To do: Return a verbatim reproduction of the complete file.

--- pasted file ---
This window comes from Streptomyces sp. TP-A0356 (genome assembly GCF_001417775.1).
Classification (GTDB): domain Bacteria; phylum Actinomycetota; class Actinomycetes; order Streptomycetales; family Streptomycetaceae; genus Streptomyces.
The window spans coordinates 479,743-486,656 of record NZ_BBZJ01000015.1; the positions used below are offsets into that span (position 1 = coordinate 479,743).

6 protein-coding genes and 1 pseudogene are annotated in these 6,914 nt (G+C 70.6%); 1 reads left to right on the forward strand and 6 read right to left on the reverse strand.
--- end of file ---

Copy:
This window comes from Streptomyces sp. TP-A0356 (genome assembly GCF_001417775.1).
Classification (GTDB): domain Bacteria; phylum Actinomycetota; class Actinomycetes; order Streptomycetales; family Streptomycetaceae; genus Streptomyces.
The window spans coordinates 479,743-486,656 of record NZ_BBZJ01000015.1; the positions used below are offsets into that span (position 1 = coordinate 479,743).

6 protein-coding genes and 1 pseudogene are annotated in these 6,914 nt (G+C 70.6%); 1 reads left to right on the forward strand and 6 read right to left on the reverse strand.